Is a forgiven PPP loan taxable? Are business expenses paid with the loan deductible?

Question of the week: My client’s PPP loan was partially forgiven. Is the forgiven debt taxable? Can she still deduct business expenses paid with the loan?

July 15, 2020

Q. My client’s PPP loan was partially forgiven. Is the forgiven debt taxable and can she still deduct business expenses paid with the loan?

My client Janet owns a small retail interior decorating store. With the help of a Paycheck Protection Program (PPP) loan, she has been able to continue paying her few employees and cover other expenses. A little over half of the loan proceeds were spent on payroll costs. She also used the proceeds to pay rent, utilities, storage, delivery charges, and other basic expenses while her business operation was severely curtailed. Most, but not all of the PPP loan was forgiven. How will the loan forgiveness affect her 2020 taxes? Is the forgiven amount subject to tax? Can she deduct business expenses in full?

A. Although the forgiven PPP loan is not taxable, your client cannot deduct business expenses paid with proceeds from the forgiven loan.

The forgiven PPP loan is not taxable, but expenses paid with forgiven loan proceeds are not deductible.

The CARES Act introduced the Paycheck Protection Program, later modified by the Paycheck Protection Program Flexibility Act (PPPFA), to help businesses such as Janet’s pay their employees and handle other expenses during the COVID-19 pandemic. Generally, borrowers may seek loan forgiveness if they use proceeds for payroll and certain other costs over a 24-week covered period. At least 60% of proceeds must be spent on eligible payroll costs to obtain full PPP loan forgiveness; otherwise, forgiveness is limited.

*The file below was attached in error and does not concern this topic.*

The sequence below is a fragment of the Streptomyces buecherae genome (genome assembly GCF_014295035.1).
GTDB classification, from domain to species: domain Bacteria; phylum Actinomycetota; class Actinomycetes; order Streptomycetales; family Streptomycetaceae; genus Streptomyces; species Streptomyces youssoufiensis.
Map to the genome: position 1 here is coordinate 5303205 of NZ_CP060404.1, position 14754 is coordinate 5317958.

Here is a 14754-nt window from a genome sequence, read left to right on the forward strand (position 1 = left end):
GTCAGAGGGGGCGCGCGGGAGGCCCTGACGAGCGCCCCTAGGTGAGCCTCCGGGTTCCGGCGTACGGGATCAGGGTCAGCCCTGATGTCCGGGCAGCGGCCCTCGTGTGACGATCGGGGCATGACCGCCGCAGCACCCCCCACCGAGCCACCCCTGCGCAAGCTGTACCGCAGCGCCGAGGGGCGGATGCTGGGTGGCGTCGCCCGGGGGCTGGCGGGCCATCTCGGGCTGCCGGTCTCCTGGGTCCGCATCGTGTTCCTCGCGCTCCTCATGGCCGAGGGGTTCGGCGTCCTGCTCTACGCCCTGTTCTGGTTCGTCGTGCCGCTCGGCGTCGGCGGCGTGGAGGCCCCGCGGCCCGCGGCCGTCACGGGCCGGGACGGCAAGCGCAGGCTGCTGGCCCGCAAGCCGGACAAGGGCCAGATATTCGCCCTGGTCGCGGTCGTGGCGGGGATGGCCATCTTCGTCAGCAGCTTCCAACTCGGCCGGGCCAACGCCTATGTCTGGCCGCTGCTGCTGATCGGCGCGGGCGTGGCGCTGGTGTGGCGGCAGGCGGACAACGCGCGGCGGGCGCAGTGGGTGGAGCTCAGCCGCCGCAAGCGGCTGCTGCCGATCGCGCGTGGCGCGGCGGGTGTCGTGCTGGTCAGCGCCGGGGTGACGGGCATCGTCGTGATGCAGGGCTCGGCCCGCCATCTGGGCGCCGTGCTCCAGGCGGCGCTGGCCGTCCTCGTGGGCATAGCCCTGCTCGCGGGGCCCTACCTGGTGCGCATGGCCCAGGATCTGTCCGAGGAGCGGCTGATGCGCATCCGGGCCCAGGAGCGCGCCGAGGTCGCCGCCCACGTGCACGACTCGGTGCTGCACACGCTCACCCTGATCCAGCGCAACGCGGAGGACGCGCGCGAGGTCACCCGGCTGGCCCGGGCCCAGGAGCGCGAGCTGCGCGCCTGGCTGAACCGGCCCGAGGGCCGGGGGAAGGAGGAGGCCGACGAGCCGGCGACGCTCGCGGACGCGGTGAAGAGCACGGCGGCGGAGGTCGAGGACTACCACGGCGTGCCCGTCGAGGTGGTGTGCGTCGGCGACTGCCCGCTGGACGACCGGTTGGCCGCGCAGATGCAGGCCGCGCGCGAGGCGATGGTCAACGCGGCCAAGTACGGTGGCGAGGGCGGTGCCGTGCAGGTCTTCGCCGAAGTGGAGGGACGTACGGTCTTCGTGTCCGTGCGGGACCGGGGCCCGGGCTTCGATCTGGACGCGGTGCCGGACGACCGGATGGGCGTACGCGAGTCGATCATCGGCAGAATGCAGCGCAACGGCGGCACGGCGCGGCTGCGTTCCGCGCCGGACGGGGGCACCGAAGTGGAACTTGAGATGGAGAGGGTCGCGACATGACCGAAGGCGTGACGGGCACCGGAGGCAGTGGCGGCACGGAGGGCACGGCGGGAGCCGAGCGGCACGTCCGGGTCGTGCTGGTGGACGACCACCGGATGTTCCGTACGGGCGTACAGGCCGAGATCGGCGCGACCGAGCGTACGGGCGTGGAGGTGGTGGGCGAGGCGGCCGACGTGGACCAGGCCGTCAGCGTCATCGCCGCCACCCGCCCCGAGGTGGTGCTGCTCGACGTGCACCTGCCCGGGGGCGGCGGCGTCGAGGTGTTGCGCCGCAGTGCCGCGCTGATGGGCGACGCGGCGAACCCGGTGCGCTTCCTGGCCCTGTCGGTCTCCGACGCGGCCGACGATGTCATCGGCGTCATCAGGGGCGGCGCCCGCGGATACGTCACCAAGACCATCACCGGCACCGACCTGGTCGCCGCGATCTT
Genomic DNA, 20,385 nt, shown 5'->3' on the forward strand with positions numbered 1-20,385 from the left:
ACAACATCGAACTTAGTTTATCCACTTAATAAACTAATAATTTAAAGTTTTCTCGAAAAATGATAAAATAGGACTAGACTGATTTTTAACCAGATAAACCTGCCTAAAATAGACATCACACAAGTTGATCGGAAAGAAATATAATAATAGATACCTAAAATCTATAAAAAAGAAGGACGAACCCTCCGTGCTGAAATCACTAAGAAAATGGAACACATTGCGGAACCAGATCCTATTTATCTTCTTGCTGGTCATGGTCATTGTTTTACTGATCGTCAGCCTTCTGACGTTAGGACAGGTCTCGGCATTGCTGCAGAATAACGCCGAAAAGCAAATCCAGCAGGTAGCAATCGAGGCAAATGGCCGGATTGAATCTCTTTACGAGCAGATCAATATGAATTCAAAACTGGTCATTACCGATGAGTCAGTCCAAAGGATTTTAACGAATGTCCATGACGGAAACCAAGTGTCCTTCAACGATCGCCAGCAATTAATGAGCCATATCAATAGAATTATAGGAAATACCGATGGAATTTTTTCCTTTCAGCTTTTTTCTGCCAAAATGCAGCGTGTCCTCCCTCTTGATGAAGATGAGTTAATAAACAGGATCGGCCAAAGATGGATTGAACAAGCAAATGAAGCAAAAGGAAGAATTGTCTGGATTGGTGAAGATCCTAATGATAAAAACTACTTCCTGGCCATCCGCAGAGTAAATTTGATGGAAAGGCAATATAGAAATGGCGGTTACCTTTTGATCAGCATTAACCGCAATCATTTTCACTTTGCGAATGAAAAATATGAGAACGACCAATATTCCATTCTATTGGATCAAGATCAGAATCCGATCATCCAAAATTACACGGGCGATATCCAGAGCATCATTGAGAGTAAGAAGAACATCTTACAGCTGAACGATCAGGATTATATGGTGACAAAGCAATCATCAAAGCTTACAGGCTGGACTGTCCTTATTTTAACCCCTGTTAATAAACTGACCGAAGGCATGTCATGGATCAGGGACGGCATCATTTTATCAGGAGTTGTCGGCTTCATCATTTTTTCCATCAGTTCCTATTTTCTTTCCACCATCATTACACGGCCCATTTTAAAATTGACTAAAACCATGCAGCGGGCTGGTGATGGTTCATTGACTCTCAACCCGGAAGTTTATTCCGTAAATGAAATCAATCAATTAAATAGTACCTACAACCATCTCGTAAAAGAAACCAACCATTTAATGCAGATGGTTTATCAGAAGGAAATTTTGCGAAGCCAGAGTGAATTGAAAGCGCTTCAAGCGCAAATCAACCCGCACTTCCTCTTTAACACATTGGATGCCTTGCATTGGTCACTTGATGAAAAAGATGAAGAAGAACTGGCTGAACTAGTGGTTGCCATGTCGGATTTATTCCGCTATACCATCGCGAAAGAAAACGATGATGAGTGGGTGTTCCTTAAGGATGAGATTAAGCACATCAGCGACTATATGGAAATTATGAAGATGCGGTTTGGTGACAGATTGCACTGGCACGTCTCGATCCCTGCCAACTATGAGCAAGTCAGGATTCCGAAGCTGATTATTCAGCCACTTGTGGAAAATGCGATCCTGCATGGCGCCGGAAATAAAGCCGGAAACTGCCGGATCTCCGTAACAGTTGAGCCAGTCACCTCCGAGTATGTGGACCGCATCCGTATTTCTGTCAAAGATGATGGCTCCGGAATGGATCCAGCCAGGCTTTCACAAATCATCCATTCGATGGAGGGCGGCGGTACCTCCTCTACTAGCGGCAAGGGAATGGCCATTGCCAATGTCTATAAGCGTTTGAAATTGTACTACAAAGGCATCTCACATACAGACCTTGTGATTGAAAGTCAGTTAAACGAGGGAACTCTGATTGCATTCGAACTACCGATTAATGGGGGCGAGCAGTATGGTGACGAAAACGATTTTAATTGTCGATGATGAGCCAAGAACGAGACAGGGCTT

IRS Notice 2020-32 provides guidance on business expenses paid with forgiven PPP loan proceeds. The notice explains that under the CARES Act any forgiven PPP loan debt is not included in gross income. However, §265(a)(1) and related regulations disallow otherwise allowable deductions paid with tax-exempt income. Notice 2020-32 concludes that PPP forgiven debt is a “class of exempt income” under the regulations. Therefore, even though Janet used the loan for ordinary and necessary business expenses, the expenses that she paid with proceeds from the forgiven PPP loan are not deductible.

Note that business expenses paid with PPP loan proceeds, or the proceeds of any other type of loan that is not forgiven, will be fully deductible. For example, say that Janet received a $100,000 PPP loan, $75,000 of which is forgiven and the remaining $25,000 of which must be repaid. In that case, $25,000 of business expenses paid with the loan are deductible. The $75,000 forgiven debt is not taxable.

Also, Janet appears to be eligible to defer payment of the employer’s share of social security taxes during the period beginning on March 27, 2020 and ending December 31, 2020. One-half of the taxes must be paid by December 31, 2021 and the remainder by December 31, 2022. A provision of the PPPFA allows employers to continue to defer employment taxes even if payroll was paid with forgiven PPP loan proceeds. See Deferral of employment tax deposits and payments through December 31, 2020.

See the SBA’s Paycheck Protection Program for more information on PPP loans, including loan forgiveness.

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